Previously I took a look at the Wing Wing Z84, the FX-79 and FX-61’s smaller sibling and also selected the various components required to get her in the air.
With all of my parts selected and (eventually) delivered it was time to assemble. First step RTFM..
The manual left a lot to be desired – something you often find with these types of products. A full page or warnings and notices but nothing quite so useful as a recommendation on the type of glue to use.
Putting the airframe together was pretty trivial so I won’t go in to too much detail here. Simply glue the carbon spar into the wings – passing through the fuselage. Glue the vertical fins, motor mount and motor mount top cover in place. Finally glue in the servos, servo horns and canopy/hatch retaining clip.
That’s the airframe assembled. Simple right?
In terms of glue choice I opted to use a mixture of 30-minute epoxy and microballons. Hot glue would probably do just as good of a job but I prefer epoxy for anything that requires strength. To make the servos a little easier to replace I wrapped them in some tape before fixing in place. I find cheap servos tend to last forever or burn out relatively quickly – it’s a lottery.
With assembly of the airframe completed I started to thing about component placement. After many failed attempts to cram everything inside the main bay I eventually settled on the layout shown below. This meant cutting out recesses on either side of the main bay to house the VTX and RX. The camera was easy to place – with a small amount of foam extracted to make way for the lens it sat perfectly on the little shelf that the canopy/hatch usually rests on.
There weren’t many options for the flight controller placement. The only place it could realistically go was to the rear of the spar. If it were placed in front then the battery would have little room to be moved around in order to manipulate the CG.
After cutting out the recesses for both VTX and RX – I secured them in place with a dab of hot glue. I kept a small piece of foam from the RX recess and used that along with some reinforced packing tape to cover it back over (bind the RX to your TX first). The VTX recess was simply covered with some clear tape so that I could still see the LED channel number display.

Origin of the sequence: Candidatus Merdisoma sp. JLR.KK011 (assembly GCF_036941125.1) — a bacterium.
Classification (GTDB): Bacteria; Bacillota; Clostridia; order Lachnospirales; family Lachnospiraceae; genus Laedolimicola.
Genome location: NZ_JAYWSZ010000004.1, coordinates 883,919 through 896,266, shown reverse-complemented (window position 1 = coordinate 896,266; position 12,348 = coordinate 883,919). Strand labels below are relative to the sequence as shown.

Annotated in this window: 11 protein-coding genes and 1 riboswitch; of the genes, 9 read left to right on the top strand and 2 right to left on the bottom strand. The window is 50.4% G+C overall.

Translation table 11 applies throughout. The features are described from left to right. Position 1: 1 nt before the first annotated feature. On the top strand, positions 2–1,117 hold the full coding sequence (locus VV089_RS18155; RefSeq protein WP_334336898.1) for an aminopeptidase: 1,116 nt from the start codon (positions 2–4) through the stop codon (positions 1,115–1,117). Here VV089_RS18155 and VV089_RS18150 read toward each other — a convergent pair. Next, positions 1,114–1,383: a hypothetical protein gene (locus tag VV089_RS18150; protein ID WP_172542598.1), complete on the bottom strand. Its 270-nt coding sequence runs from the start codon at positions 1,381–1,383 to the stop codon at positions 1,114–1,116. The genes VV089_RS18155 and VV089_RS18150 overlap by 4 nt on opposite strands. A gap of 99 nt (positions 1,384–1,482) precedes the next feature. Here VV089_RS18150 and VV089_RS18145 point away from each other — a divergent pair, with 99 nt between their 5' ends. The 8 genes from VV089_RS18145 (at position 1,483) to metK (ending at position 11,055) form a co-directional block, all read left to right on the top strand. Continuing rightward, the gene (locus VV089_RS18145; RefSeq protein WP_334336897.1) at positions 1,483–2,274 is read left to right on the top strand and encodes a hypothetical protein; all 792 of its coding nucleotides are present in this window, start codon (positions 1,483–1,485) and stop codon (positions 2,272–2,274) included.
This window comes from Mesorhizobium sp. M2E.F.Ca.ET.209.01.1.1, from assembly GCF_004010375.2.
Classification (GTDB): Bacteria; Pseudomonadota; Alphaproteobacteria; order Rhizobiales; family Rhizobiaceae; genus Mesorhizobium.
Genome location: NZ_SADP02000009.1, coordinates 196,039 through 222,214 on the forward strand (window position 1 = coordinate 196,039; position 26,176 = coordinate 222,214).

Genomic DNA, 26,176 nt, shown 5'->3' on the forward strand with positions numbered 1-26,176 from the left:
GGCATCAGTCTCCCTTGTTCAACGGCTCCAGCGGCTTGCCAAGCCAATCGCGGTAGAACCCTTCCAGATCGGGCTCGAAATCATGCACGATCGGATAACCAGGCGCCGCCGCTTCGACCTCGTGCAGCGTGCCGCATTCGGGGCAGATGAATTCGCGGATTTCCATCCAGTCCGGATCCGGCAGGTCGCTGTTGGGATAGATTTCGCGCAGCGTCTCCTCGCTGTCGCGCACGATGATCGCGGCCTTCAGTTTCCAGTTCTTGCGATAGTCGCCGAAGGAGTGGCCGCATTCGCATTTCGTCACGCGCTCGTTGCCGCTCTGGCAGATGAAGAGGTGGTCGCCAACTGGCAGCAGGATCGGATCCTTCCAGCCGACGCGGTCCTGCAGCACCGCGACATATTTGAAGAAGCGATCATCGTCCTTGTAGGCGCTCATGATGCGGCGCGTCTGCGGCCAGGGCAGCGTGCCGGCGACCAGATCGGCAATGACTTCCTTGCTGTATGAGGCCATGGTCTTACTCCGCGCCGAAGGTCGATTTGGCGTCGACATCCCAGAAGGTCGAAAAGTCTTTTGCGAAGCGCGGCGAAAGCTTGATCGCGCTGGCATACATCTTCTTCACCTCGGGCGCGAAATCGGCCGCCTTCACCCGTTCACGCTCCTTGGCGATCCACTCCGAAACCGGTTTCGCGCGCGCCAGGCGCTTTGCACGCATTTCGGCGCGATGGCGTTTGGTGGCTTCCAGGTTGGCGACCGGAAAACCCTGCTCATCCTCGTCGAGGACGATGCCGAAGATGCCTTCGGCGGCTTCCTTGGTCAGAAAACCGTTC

At this point I soldered an XT60 battery lead to the flight controller as well as a buzzer and 4x servo lead sockets for SBUS, ESC and left/right elevons.
Below is a closeup of my flight controller completely connected up. You’ll notice I have the arrow which should be pointed forwards actually pointing to the port wing – this was necessary so that the USB port would be accessible. The board orientation can be corrected in the INAV configuration later. It’s also possible to just make out the ESC at the top of the picture, which I have managed to cram inside the motor mount tunnel.
Connections starting from the bottom right hand side of the photo:
- GPS on UART2 with magnetometer on I2C
- PWM channels for 2x elevon servos and ESC (wires on underside)
- SBUS input on UART3 (wire on underside)
- Video in/out for OSD
- Filtered VTX/camera power supply
- Main battery power input (-VE wire on underside)
- ESC +VE connection (-VE connected with BATT -VE on underside)
- FRSKY S.PORT telemetry on UART1
That was pretty much all of the physical assembly done. All that remained was to fit the motor, add some velcro in the battery bay and finally apply a few stickers. Here’s a photo of what it looks like once complete,
That’s all for now. In my next blog I’ll run over configuring INAV and my first flights!
This blog isn’t intended as a complete step-by-step build guide but more of an account of my experiences. With that in mind it does assume the reader has some previous experience in building RC models and/or tinkering with electronics. That said if you are a beginner and have any questions feel free to leave a comment and I’ll do my best to help you out.